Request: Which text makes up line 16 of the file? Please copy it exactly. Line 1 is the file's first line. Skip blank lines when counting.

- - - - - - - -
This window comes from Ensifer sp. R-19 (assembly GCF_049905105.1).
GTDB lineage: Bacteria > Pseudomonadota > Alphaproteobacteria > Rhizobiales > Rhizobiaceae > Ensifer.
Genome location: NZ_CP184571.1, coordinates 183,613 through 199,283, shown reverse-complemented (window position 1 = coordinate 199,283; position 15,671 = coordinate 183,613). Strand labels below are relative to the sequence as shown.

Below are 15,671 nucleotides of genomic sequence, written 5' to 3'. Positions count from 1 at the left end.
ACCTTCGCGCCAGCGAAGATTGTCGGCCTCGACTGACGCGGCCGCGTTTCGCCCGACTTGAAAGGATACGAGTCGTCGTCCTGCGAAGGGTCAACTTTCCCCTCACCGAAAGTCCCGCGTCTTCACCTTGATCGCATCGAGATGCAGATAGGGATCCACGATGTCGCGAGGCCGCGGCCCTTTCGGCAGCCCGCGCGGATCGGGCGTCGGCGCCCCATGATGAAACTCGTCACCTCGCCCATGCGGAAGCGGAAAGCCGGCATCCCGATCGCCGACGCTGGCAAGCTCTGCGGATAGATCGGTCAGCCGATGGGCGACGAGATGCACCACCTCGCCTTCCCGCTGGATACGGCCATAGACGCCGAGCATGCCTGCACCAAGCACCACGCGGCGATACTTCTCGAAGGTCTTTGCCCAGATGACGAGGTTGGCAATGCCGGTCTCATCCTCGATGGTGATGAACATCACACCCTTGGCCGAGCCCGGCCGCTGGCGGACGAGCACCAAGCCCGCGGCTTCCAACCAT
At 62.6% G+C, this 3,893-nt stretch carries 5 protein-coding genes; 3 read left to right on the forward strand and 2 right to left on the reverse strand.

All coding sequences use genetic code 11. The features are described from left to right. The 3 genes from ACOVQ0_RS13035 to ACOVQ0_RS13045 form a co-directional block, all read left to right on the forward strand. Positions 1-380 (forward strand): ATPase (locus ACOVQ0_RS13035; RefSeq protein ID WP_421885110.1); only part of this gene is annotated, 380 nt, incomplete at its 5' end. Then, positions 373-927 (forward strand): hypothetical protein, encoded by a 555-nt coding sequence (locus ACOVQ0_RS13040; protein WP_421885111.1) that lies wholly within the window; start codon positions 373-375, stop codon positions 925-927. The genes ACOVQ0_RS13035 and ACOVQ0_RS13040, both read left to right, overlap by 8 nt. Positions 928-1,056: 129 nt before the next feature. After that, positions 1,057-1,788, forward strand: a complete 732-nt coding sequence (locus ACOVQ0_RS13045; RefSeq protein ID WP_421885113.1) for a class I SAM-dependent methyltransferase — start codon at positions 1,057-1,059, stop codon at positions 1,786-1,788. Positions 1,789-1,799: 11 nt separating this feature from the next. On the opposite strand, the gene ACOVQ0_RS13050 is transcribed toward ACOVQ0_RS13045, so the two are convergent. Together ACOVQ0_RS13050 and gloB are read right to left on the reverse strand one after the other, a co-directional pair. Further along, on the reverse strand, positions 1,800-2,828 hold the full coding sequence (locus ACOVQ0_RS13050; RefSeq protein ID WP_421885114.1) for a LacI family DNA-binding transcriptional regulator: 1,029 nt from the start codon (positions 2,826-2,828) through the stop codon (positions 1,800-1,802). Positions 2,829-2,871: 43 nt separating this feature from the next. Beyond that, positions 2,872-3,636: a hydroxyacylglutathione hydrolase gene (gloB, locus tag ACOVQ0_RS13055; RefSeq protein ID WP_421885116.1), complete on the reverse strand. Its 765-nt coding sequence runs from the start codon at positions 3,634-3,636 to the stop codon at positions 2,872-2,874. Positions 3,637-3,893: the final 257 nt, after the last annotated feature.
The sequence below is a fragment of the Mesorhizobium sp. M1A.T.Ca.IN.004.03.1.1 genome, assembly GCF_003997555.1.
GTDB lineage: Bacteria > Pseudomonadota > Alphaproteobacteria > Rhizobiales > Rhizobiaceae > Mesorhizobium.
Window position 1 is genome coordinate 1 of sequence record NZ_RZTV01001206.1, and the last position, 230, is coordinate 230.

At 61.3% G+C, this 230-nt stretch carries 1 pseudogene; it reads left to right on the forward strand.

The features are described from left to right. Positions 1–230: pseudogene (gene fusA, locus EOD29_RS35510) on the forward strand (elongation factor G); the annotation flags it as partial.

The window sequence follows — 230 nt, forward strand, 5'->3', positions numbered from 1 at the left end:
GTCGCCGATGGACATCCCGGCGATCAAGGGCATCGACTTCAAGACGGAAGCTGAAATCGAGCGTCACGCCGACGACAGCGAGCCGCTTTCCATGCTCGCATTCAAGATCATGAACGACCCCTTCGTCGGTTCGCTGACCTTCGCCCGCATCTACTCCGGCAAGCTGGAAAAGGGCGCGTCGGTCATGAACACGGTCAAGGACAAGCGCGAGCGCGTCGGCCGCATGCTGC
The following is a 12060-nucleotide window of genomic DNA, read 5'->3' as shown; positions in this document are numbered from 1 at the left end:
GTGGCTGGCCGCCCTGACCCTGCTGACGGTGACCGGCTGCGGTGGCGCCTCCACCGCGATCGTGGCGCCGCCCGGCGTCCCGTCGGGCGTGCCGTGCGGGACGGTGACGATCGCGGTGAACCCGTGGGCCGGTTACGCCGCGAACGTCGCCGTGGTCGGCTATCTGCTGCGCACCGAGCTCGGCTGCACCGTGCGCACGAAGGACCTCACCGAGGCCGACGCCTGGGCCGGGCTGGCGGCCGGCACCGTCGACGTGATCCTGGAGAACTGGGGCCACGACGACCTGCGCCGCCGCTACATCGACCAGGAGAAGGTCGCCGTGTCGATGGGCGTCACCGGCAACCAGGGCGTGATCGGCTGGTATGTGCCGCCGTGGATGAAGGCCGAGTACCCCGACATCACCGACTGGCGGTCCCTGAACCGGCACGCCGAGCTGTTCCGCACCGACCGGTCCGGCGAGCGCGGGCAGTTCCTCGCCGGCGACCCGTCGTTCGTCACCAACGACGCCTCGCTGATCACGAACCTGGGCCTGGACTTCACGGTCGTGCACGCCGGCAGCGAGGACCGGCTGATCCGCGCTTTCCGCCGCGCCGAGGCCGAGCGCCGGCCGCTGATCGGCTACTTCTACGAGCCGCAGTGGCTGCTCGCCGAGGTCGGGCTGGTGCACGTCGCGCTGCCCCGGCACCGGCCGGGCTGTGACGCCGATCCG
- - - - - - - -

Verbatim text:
GTGGCTGGCCGCCCTGACCCTGCTGACGGTGACCGGCTGCGGTGGCGCCTCCACCGCGATCGTGGCGCCGCCCGGCGTCCCGTCGGGCGTGCCGTGCGGGACGGTGACGATCGCGGTGAACCCGTGGGCCGGTTACGCCGCGAACGTCGCCGTGGTCGGCTATCTGCTGCGCACCGAGCTCGGCTGCACCGTGCGCACGAAGGACCTCACCGAGGCCGACGCCTGGGCCGGGCTGGCGGCCGGCACCGTCGACGTGATCCTGGAGAACTGGGGCCACGACGACCTGCGCCGCCGCTACATCGACCAGGAGAAGGTCGCCGTGTCGATGGGCGTCACCGGCAACCAGGGCGTGATCGGCTGGTATGTGCCGCCGTGGATGAAGGCCGAGTACCCCGACATCACCGACTGGCGGTCCCTGAACCGGCACGCCGAGCTGTTCCGCACCGACCGGTCCGGCGAGCGCGGGCAGTTCCTCGCCGGCGACCCGTCGTTCGTCACCAACGACGCCTCGCTGATCACGAACCTGGGCCTGGACTTCACGGTCGTGCACGCCGGCAGCGAGGACCGGCTGATCCGCGCTTTCCGCCGCGCCGAGGCCGAGCGCCGGCCGCTGATCGGCTACTTCTACGAGCCGCAGTGGCTGCTCGCCGAGGTCGGGCTGGTGCACGTCGCGCTGCCCCGGCACCGGCCGGGCTGTGACGCCGATCCG